Snowmass March sales tax revenues better than projected; town still in strong economic position

An image of Snowmass Town Hall taken on May 3, 2020.
Maddie vincent/Snowmass Sun

Although the town of Snowmass Village’s sales tax revenues took a significant hit in March due to the novel coronavirus pandemic, it was a little less severe than staff anticipated.

According to the town’s monthly taxes revenue report, the March sales tax revenues allocated for the general fund and the marketing fund dropped by 51.18% each compared with March 2019. Lodging tax revenue dropped 58.91% and real estate transfer tax revenue dropped 17.82%, according to town documents.

However, while these numbers are dismal, town staff originally projected a 60% decrease in sales tax revenues over March. And according to Town Manager Clint Kinney, Snowmass Village is still in a strong place financially to weather the continued negative impacts of the coronavirus pandemic in the months to come.

“We are in a strong financial position to move forward,” Kinney said. “But that doesn’t mean we shouldn’t be paying attention and that doesn’t mean we shouldn’t be looking at good opportunities to save money.”

At the May 11 Town Council work session, Kinney and Marianne Rakowski, town finance director, went over the working 2020 town budget projections, mainly focusing on the town’s general fund. The general fund includes all town departments’ revenues and expenditures, except for housing, marketing, and group sales, along with all financial resources not accounted for and reported in other town funds, according to town documents.

The projections presented May 11 show two potential scenarios for the town’s 2020 budget: the first considers revenue decreases but no adjustments to town expenditures; the second considers both decreases in revenues and adjustments to expenditures (excluding personnel services and capital expenditures).

If town aligns with the first scenario, a $2.6 million loss in “funds available” — which aren’t appropriated for a specific purpose and accrue when the town spends under budget and/or sees revenues come in higher than expected — in the town’s general fund is anticipated. If town aligns with the second scenario, a $2.4 million loss is projected.

Rakowski and Kinney said the town is hoping to align with the second scenario, but emphasized that both options leave the town’s emergency reserves untouched.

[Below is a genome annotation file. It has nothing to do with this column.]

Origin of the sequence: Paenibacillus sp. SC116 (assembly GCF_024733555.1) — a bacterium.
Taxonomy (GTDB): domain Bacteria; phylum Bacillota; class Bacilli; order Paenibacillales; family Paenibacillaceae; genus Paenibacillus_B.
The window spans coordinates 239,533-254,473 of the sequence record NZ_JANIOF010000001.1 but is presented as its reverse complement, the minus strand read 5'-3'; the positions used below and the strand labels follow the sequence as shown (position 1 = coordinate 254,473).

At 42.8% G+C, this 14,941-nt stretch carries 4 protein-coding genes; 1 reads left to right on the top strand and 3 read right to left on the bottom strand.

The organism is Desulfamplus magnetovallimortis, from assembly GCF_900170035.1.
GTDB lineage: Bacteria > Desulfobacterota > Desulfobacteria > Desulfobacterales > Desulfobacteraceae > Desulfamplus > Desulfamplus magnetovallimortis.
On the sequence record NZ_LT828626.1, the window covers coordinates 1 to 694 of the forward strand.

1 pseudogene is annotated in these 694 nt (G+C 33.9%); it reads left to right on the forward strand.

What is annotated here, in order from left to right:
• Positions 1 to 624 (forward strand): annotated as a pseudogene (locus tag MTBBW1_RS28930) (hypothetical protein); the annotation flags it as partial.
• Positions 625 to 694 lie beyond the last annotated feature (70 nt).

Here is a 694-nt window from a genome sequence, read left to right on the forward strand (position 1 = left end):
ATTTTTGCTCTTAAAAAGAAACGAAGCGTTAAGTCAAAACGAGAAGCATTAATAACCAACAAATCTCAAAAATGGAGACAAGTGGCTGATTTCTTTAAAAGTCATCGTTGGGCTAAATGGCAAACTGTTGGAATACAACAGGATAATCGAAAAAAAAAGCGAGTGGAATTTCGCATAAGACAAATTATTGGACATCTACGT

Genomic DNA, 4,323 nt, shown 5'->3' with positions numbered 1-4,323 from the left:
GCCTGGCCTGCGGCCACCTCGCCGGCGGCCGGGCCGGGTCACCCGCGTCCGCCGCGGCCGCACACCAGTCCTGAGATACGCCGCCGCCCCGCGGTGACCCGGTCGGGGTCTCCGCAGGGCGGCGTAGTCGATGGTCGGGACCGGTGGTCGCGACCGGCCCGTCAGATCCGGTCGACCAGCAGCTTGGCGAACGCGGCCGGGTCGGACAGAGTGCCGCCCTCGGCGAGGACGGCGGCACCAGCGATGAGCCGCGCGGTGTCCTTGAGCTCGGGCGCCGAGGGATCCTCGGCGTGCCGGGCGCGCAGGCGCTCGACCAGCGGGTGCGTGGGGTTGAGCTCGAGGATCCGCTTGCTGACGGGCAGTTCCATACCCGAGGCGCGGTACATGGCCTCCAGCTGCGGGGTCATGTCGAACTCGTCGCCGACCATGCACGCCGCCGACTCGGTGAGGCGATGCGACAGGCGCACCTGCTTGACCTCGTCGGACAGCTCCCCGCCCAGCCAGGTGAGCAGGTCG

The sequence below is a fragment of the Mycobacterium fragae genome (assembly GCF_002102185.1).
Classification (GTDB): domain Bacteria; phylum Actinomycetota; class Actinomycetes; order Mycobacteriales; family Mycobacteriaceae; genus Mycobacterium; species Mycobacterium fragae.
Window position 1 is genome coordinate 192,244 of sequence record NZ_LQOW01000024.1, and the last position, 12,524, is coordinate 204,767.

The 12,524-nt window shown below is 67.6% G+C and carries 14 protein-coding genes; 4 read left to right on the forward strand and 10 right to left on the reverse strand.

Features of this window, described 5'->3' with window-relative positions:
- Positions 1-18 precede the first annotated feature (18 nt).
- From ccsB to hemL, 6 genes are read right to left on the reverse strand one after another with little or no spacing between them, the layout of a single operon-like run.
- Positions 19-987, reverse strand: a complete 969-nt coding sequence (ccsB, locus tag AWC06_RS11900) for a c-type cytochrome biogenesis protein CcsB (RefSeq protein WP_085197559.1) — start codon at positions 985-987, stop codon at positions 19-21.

They also said that while town staff is currently evaluating the expenditure adjustments it could make, these adjustments would not result in any staff layoffs, furloughs or changes to the town’s quality of services.

“Our approach so far is because of the reserves we’ve got. We’ve committed to not eliminating jobs, no furloughs, nothing along those lines. We think the value of our organization is in our employees and so we want to give them a very high level of confidence that their jobs are here,” Kinney said.

When considering all town funds, Kinney and Rakowski said a 13% decrease in revenues across the board, or $5.79 million loss, is anticipated in 2020 as of early May.

Town staff also still anticipates a 60% sales tax revenue decline in April, a 40% decline in May, June and July, and a 35% decline each month from August through December, Kinney said.

Kinney went on to explain that while 2020 will be a tough economic year for Snowmass Village, the Roaring Fork Valley and the entire country, the fact that the COVID-19 crisis is hitting hard in the summer is fortunate for the village.

“April and May is obviously our offseason no matter what; those are smaller dollars even if we’re way off on those,” Kinney said. “This is hitting us in our lower revenue seasons and we got through a pretty solid winter, so that also helps put us in the strong position we are now. If the COVID-19 shutdown had happened Nov. 15 and gone to Feb. 15, this would be a very different discussion.”

Despite Snowmass’ relatively solid position, the town finance department is constantly updating the anticipated revenue and expenditure actuals to reflect the evolving local, state and national COVID-19 crisis and its related response efforts, Kinney and Rakowski said.

The department will continue to monitor town revenue and expenditure trends on a near-daily basis, but said they do not feel any official budget amendments need to be made as of early May.

“I feel a high level of confidence that we’re in a good position,” Kinney said.


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